ACTIVITIES AT THE OFFICE: (translation web and some emails from English to Spanish, Children House, Spanish Classes, Turkish Classes, Salsa Classes). Limon and I went here as volunteers, so we had to do some activities for and with SITODED. Before coming to Erzurum, we didn´t know exactly what we should do, but when we arrived they explained it to us. -About languages: Turkish classes: SITODED offered a Turkish course, so we definitely accepted it and Turkish girl (Fadime) started to be our teacher, twice per week, two hours per lessons. Therefore, thanks to it we could understand and speak a little of Turkish when we were out. Spanish classes: They asked Limon and me what we could do, so we offer our Spanish knowledge to teach to other people. We organised a Spanish course for people from 18 years old on, and I was Spanish teacher for two months. It was a super nourishing activity. -About children: Children House: Twice per week (Monday and Friday) we did activities in a Children House (a house that the Government pays for kids that has no families or for kids that has their family in other cities or countries). We played some games for them to learn English and Spanish. We also played basketball and Volleyball, and we did some manual arts such as doing bracelets or Origami. Children School: Moreover, we went to a Public School with Fadime (our Turkish teacher), since she is also English teacher. We wanted to help her and to see how schools works in Turkey. The school was really original, every class was painted differently. And, a thing that attracted my attention was how polite were all the children. They were super interested in everything we told them and they were super cute and sweet with us. -Other office job: our job here consisted of translating to Spanish Sitoded Web page, getting ready activities for children, working on our personal project, helping our coordinators with everything that they need. Also, we had plenty of time to study Turkish and to have fun. FOOD IN ERZURUM: How is food in Erzurum? Two words: cheap and delicious. Turkey is known because of the Kebab and Durum, and Erzurum is known especially for Cag Kebab, a piece of meat that tastes like heaven. Also in Erzurum, there are have lots of soups, because of the cold weather, and different kinds of cooking chicken. That is why there are not lot of vegetarian or vegan people here. Understandable. HOW MUCH MONEY WE DID SPEND: Living in Turkey is cheaper than living in any of the UE countries. They don´t have Euros (€) but Turkish Liras (TL), and when we were here 1€ was between 4,1 and 4,5TL. EVS programme pays for everything: food, accommodation, Internet, transportation, flight tickets… and the amount of money that volunteers receive depends on the country where you go. For instance, for going to Turkey we were paid (for food, transportation and pocket money) 230€ per month (around 980/1000TL), and with that money you can live here perfectly, since the room was paid for European Commission. WEATHER: Çok mutluyum!! Im very happy!! I am very happy because I saw snowing for almost one week before coming back to Spain. Everywhere was snowed and white; and in Spain I never saw snowing. Our first month -October- was as a winter in South Spain, between 5-17 degrees. However, when November came, the maximum temperature reached was 10 and the minimum -15. And it was getting colder. In December and January, temperatures will drop until -30. TURKISH LANGUAGE: If you are a Spanish Speaker, Turkish is tough to learn. Sounds and grammar are completely different. (For example, the verb is always put at the end of the sentence). But if you make an effort, as we did, in some months you can start speaking and understanding some things. In their language, you can notice that it is a culture (like other Asian languages) that like to show respect to older people or people how are supposed to be in a higher position friends (like “older sister -abla-, older brother -abi). Also, they have lots of sweet words to call their friends. It is a very tender language. Here I put some web pages and Youtube channel that are very useful to learn Turkish faster: - http://turkishbasics.com/ (in English) - https://turco.wordpress.com/ (in Spanish) - http://cursodeturco.blogspot.com.tr/ (in Spanish) - https://www.youtube.com/watch?v=AllxgMnB6k8 (in English and with Spanish subtitles)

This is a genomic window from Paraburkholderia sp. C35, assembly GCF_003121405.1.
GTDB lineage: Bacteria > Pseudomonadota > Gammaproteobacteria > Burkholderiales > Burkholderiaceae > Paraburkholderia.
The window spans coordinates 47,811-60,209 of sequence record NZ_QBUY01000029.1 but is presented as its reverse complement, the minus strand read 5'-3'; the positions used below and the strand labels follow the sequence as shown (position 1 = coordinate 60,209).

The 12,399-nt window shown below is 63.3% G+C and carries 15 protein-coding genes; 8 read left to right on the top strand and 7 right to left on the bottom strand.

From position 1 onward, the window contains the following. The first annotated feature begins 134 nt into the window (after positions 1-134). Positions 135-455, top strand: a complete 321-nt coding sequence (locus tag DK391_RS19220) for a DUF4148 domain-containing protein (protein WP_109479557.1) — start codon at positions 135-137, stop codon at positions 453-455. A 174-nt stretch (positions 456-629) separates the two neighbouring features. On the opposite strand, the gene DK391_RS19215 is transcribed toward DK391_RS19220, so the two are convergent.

Limon and Alperen at Salsa classes